I recently delivered my first, super hands-on, one week workshop on MIIS (Microsoft Identity Integration Server) 2003 for internal staff (Microsoft Consulting Services) and a few local partners that are focussed on infrastructure work. I structured the training around each participant delivering a fictitious PoC (Proof of Concept) that involved all the different types of MA's (Management Agents). So by the end of the week, everybody had built a system that was capable of provisioning to a SQL Server 2000 database, a custom delimeted flat file, Active Directory and two separate instances of ADAM. We also took a look at provisioning to Lotus Notes.

This was the first time that a number of partners had come really close to working with MIIS 2003 and some of their feedback was as follows:-

  • MIIS is not real-time (event-driven); only the password synchronisation engine functions in real time. Maybe it doesn't make sense for all MA's to be real-time, but, as an example, adding a user to Active Directory should be able to fire off a provision process to other MAs.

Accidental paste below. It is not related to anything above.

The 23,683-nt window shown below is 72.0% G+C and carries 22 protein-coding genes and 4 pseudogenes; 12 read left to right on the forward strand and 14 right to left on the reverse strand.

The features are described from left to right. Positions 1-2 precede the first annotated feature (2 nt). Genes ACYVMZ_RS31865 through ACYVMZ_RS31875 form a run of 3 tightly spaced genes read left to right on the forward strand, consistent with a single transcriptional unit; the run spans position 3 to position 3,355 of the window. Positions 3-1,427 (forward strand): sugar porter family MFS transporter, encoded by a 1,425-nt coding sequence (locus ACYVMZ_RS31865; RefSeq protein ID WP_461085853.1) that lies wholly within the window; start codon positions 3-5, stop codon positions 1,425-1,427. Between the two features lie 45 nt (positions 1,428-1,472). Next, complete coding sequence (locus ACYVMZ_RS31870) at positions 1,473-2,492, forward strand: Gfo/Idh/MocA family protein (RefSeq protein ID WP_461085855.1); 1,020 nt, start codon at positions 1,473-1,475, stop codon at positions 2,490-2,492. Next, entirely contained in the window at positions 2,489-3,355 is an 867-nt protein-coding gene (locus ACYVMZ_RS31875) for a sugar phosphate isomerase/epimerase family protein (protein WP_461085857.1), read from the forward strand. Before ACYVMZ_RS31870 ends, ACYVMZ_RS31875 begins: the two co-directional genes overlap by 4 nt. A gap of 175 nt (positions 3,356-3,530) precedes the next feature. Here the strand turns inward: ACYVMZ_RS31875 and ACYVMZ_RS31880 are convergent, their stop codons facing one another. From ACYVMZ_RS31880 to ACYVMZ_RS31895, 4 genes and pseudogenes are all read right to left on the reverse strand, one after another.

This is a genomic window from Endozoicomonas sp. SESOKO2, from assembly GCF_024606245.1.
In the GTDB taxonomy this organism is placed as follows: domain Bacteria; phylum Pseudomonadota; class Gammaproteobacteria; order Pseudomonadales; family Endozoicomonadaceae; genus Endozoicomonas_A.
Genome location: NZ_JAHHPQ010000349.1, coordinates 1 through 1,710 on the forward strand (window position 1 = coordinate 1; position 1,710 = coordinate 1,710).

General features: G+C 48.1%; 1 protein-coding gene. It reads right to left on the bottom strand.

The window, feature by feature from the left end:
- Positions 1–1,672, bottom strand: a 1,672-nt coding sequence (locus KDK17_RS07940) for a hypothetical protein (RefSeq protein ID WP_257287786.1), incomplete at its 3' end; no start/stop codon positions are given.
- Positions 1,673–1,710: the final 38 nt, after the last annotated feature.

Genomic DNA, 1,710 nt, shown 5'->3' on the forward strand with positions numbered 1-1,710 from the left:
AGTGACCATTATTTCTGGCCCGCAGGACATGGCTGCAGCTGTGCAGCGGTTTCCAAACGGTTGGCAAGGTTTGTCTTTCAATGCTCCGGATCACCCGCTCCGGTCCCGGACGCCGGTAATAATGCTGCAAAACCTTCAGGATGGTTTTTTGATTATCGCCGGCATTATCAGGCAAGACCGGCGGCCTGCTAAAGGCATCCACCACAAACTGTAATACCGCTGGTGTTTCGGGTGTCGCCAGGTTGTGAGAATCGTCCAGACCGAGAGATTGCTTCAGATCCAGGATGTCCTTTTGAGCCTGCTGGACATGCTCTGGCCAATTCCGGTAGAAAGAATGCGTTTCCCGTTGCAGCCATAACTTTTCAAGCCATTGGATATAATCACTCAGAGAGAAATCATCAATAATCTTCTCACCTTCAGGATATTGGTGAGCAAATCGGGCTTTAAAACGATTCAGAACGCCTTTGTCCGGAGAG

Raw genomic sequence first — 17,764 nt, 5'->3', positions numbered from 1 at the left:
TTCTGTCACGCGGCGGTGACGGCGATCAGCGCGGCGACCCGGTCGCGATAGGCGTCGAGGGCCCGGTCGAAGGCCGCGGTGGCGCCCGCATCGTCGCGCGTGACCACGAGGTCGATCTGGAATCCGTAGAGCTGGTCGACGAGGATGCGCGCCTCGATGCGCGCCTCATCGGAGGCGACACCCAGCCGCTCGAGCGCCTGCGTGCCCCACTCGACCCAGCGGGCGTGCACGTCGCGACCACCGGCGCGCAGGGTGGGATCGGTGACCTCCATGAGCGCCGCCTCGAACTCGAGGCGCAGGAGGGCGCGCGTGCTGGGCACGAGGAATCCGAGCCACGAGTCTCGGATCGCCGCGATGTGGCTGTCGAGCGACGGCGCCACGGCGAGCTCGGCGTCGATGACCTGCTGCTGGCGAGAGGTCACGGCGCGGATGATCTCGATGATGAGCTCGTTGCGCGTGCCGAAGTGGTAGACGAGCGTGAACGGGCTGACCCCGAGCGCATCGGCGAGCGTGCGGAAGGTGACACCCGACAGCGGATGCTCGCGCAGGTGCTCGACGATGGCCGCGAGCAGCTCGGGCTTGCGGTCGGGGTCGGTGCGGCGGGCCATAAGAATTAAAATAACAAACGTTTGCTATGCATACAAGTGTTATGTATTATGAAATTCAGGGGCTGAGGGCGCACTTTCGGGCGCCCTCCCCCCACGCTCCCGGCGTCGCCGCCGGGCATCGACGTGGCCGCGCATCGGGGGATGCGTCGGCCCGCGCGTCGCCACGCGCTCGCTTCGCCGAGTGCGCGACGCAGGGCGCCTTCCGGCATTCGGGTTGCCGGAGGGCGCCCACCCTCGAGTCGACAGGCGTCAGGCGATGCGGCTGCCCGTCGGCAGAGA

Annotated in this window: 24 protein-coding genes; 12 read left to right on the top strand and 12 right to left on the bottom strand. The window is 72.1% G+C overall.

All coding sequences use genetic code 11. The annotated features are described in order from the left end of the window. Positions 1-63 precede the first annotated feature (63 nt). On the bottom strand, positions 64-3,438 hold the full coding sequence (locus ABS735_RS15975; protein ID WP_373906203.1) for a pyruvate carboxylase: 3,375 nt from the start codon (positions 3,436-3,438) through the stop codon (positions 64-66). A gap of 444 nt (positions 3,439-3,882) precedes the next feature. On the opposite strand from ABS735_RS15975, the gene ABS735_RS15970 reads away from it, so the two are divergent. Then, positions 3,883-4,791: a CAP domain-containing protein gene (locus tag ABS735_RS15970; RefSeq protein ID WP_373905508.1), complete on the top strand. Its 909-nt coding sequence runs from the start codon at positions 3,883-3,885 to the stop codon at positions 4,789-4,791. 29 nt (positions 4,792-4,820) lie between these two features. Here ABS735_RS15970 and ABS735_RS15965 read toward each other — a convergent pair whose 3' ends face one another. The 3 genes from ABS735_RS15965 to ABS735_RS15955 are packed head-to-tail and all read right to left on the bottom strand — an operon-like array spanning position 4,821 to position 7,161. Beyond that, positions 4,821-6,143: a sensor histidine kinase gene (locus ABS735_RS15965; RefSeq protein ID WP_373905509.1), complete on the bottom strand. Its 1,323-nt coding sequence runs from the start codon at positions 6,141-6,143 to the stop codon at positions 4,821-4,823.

• Why do we need code for basic provisioning? Ok, it allows for flexibility, granted. But what about basic scenerios like provisioning to AD, especially when using the IIFP (Identity Integration Feature Pack), why do we need to write code for that?
  • MIIS requires both a dev team and an experienced infrastructure team side-by-side to implement. Management of the Provision() and Deprovision() functionality in a single DLL becomes critical. Why couldn't this DLL be separate somehow.
  • Role based access control (RBAC) and particularly role-based mapping are not natively implemented. RBAC can be implemented through newer applications utilizing AZMAN (Athorization Manager), but mapping business roles (Finance Managers, Accountants, Directors etc..) to various systems (MA's) in a dynamic way seems the burden of the developer.
  • Built in stepped workflow is very straight forward. Imagine if this stepped workflow could include a call to an external .NET Assembly, then jamming fuctionality with in the provisioning/deprovisioning DLL would be less important and basic workflow could be implemented within this stepped framework within MIIS.

Overall the participants liked MIIS 2003, but all commented that they needed to understand how it worked first. They had all thought that it was event-driven and had to come to terms with sequencing and schedulling jobs against the various MA's to be run.

PS. It's good to be back blogging professionally again. In recent months I've turned my attention more to my personal blog on MSN Spaces (which I still think is very cool). Over here on MSDN blogs, I'm still getting the hang of our new blogging engine and there are definately some things I'd like to figure out how to customize, but it's great to be posting here once again.